The power of one – saying no to salmon farms

The nations of the Dzawada’enuxw have been uniting and travelling down the coast of Vancouver Island locking arms with other nations in their quest to remove salmon farms from their traditional waters, sometimes called the Broughton Archipelago.

They have said “No” for almost 30 years to the salmon farms using their territories. But somehow, Canada, BC and the Norwegian/Japanese salmon farmers decided to ignore them. So today, one third of the BC salmon farming industry has made themselves at home in Musgamagw Dzawada’enuxw territory.

This industry is disrupting the web of life throughout this coast, entrapping wild fish, disrupting migration patterns that fed hundreds of species and smothering the seafloor, altering the chemical composition of the water with industrial feedlot effluent, releasing billions of lice, viruses and bacteria daily. The Musgamagw Dzawada’enuxw, a people with a 13,000-year relationship with this place, view this as yet another form of genocide.

Alexandra’s blog post August 27, 2016

I have now been on the RV Martin Sheen for 39 days. We have looked closely at salmon farms from Vancouver to Port Hardy. I brought the boat to the Musgamagw Dzawada’enuxw, in Kingcome Inlet, as they have fought this industry for nearly 30 years. They have said “No” from the beginning and yet 1/3 of the BC salmon farming industry is using their territory to grow Atlantic salmon.

The Kingcome herring have collapsed despite 30 years of protection from fishing, and the wild salmon are a fraction of what they used to be. This is highly predictable; this is what happens everywhere there are salmon farms placed among wild salmon and sea trout. This is why I cannot understand how the Government of Canada could possibly have given the industry long-term licences on Canada Day, July 1, 2016.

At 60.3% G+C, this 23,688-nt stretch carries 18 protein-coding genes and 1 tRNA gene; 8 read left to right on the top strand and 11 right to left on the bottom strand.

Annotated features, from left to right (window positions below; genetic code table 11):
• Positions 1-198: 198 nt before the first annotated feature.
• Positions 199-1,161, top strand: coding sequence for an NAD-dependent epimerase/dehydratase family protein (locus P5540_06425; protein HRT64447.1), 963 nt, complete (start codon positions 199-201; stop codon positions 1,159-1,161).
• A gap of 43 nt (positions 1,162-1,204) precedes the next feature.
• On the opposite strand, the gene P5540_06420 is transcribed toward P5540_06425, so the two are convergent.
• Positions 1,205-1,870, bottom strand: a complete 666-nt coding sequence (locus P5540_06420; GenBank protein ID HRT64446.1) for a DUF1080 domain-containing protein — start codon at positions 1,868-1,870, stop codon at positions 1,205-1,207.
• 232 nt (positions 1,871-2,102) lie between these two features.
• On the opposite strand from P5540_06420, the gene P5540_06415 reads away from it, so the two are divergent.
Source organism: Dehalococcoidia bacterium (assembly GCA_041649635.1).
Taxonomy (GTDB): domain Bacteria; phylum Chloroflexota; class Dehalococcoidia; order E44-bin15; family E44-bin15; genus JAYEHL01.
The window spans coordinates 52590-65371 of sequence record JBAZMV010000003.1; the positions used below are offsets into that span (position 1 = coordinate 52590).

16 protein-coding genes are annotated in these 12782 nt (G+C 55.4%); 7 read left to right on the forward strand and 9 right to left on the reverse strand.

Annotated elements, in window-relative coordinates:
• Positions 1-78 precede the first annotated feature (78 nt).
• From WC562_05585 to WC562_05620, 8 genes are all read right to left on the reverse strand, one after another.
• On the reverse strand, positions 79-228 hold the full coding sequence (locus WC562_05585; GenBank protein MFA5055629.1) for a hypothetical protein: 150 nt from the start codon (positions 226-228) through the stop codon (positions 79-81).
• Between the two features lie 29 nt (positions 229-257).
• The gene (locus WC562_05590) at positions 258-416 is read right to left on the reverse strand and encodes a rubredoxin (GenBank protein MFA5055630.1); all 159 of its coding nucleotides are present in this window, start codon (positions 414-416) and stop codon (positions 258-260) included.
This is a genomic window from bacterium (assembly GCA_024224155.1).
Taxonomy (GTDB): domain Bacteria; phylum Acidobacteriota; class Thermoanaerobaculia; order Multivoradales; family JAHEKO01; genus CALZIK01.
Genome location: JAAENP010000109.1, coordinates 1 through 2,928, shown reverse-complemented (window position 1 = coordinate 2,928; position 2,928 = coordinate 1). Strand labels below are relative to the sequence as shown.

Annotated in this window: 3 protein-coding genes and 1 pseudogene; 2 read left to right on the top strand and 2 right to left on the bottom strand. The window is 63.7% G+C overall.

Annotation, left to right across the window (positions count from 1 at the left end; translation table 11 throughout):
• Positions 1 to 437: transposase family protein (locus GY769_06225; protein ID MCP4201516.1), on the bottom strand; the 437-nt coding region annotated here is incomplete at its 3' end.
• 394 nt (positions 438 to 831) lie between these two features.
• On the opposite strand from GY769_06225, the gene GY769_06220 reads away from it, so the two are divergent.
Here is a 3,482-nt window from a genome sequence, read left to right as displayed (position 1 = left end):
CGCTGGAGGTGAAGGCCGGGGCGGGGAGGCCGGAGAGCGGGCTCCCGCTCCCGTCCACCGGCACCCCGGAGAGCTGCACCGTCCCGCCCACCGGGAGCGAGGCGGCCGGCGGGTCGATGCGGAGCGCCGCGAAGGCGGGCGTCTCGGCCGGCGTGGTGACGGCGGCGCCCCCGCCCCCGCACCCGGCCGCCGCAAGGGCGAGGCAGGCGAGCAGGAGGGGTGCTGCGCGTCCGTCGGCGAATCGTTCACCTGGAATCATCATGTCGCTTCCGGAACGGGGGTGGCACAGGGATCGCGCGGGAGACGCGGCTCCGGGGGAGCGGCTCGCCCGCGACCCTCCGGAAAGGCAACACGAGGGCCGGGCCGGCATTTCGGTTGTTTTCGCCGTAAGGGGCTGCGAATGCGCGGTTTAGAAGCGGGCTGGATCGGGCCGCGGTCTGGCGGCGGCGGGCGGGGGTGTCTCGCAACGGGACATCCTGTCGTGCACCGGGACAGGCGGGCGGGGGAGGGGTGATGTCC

The Minister of Fisheries, Dominic LeBlanc, was given the mandate to use ‘science’ to protect Canada’s infinitely valuable wild fisheries and yet he went ahead and gave Mitsubishi and the Norwegians, long-term access to pollute the rich waters of BC with sea lice and viruses. These are problems that the industry has not solved anywhere in the world. How can Canada do this? What hold does this industry have on them?

The Musgamagw Dzawada’enuxw have boarded three salmon farms in their territory in the last two weeks [written on August 27]. Each time more people joined, and most recently many chiefs from several sister nations – Namgis, Mamalilikulla and Danaxdaxw – joined them.

On August 23, they boarded the Marine Harvest Midsummer farm in their territory and I was asked to examine the farm salmon so I lowered a Go Pro camera into the pens on a pole. (See the video at by searching for Hard Evidence Twyla Roscovitch.)

Industry and DFO have tried to tell us that farm salmon don’t eat wild fish. Well, that is simply not true! Gotcha red-handed! *As DFO is boarding fishing boats – 17 officers with guns on a single boat – there is no response to wild fish entrapped in a Norwegian salmon farm, with farm salmon feeding on them.

We need to make sure government knows that they have made a huge mistake. How can the government of Canada state that respecting First Nations is their sacred obligation and give foreign salmon farming companies permission to pollute the territory of nations who have said “No?”

My deepest thanks to the Sea Shepherd captain and crew, for this voyage into the dark side of salmon farming.


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